Why Luxury Is A Luxury
In economics, a luxury item is something that has high fixed costs, with an increase in income usually resulting in a decrease in costs, so that total expenditures on the item decline more quickly than a proportionally proportioned increase in income. Thus luxury items are generally expensive to buy in the first place, and then they are expensive to consume. Luxury items tend to be very overpriced relative to other similar goods, so the seller charges a premium for them. If demand for luxury increases, then not only does the premium on the item rise, but so does the amount of competition and the cost of the item.
Luxury goods can be overpriced because of demand. Suppose I want to purchase a pampering spa bath, and I want one that costs $1000. Obviously the supply cannot keep up with demand, and hence I end up getting a very expensive spa bath. However, if I am wealthy, I can easily afford these things. This means that if I want something very costly, like a spa bath for myself, I can probably get it. But then again, if I am not wealthy, then these things will obviously be very cheap, and therefore, very hard to get.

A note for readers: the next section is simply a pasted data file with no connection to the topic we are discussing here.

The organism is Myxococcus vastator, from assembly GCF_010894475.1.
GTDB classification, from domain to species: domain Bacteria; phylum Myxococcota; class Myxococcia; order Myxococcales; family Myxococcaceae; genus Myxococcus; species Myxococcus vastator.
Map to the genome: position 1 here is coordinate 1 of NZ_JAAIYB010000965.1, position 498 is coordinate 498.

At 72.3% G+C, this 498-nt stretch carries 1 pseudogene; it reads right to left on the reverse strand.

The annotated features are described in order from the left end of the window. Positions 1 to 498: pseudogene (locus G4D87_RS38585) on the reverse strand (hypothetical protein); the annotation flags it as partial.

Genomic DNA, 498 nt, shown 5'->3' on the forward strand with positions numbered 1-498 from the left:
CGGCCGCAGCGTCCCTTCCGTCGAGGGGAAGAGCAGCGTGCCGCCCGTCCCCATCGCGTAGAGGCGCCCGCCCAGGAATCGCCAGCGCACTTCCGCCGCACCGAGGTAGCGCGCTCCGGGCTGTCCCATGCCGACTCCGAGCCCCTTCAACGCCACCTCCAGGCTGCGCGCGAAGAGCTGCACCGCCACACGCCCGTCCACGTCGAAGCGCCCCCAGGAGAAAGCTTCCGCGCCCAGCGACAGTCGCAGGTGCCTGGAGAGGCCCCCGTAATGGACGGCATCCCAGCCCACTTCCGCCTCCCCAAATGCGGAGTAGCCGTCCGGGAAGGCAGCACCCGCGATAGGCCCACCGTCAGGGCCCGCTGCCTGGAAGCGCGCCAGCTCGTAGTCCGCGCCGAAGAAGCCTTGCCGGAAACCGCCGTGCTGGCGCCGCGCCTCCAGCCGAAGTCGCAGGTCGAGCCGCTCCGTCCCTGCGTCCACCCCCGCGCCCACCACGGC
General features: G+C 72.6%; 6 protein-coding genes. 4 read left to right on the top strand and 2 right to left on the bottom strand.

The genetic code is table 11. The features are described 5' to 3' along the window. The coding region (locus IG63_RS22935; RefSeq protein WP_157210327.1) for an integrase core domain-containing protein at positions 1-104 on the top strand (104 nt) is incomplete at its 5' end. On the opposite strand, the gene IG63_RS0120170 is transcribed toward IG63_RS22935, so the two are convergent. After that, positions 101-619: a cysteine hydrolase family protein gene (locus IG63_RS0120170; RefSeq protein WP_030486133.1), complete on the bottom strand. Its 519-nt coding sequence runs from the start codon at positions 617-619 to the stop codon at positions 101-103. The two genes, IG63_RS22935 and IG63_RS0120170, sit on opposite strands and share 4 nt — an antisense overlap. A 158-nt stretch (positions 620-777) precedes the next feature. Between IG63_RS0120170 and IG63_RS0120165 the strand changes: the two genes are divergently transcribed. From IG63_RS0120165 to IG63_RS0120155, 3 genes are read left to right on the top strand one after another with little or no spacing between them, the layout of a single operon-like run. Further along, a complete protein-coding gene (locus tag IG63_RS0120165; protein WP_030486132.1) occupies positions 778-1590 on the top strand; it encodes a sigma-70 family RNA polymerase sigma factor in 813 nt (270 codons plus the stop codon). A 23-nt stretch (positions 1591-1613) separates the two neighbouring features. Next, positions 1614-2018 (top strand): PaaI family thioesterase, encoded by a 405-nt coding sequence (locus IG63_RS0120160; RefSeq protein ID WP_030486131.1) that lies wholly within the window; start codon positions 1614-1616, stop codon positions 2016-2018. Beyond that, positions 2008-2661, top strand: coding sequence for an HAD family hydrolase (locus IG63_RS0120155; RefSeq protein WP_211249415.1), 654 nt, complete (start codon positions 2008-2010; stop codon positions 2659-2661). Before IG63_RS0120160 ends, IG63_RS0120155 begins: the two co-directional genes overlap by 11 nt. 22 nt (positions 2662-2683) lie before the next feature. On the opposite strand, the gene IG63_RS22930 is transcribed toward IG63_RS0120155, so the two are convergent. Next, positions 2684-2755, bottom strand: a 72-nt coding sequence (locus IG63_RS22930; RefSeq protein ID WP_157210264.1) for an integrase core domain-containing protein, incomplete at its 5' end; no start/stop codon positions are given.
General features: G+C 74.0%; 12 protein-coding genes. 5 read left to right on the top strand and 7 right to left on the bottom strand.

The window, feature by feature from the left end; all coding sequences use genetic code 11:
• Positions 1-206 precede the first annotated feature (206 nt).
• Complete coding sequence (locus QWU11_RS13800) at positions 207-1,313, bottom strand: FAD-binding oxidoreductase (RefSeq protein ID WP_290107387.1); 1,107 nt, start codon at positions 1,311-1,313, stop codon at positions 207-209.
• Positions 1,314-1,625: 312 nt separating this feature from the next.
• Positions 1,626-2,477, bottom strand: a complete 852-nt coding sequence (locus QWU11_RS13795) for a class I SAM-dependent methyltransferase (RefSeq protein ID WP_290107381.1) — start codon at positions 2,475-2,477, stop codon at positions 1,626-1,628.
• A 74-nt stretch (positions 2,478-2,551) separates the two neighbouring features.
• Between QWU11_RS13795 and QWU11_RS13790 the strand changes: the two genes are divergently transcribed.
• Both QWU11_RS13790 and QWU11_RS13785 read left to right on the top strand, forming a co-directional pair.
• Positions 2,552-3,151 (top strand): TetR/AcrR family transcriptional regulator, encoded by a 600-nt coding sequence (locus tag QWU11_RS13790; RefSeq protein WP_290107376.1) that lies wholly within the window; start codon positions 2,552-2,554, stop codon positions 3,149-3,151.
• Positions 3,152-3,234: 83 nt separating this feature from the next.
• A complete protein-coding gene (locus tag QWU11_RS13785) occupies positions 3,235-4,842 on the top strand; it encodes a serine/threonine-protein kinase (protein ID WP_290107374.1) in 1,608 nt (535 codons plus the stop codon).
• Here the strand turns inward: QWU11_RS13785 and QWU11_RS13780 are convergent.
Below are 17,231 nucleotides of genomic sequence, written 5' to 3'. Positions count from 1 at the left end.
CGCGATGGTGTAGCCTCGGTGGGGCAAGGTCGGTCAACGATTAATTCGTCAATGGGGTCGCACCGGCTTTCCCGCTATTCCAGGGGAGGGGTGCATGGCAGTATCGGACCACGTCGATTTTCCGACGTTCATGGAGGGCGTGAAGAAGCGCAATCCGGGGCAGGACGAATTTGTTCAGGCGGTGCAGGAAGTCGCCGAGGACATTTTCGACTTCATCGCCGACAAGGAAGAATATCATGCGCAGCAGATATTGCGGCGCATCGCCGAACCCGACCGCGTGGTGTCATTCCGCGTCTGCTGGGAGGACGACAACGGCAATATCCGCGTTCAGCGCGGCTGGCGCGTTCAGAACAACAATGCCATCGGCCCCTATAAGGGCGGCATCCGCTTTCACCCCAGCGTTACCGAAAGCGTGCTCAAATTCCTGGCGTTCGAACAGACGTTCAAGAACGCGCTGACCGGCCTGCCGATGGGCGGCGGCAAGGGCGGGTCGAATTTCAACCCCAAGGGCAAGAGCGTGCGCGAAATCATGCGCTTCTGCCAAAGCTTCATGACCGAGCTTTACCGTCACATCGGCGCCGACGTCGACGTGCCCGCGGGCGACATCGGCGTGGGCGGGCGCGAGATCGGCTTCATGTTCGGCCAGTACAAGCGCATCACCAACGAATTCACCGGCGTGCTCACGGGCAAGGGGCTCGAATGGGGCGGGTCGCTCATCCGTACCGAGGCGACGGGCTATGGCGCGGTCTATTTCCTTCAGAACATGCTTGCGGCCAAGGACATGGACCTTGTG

Luxury items tend to be very overpriced relative to other goods because they are very conspicuous and require a certain amount of convincing to make people want them. As income increases, so does the need to buy these things; hence, the relative prices drop down. Luxury goods, when bought in large quantities, command very high prices relative to other goods. If income increases, but expenditures remain the same, the quantity demanded drops down, forcing the price up.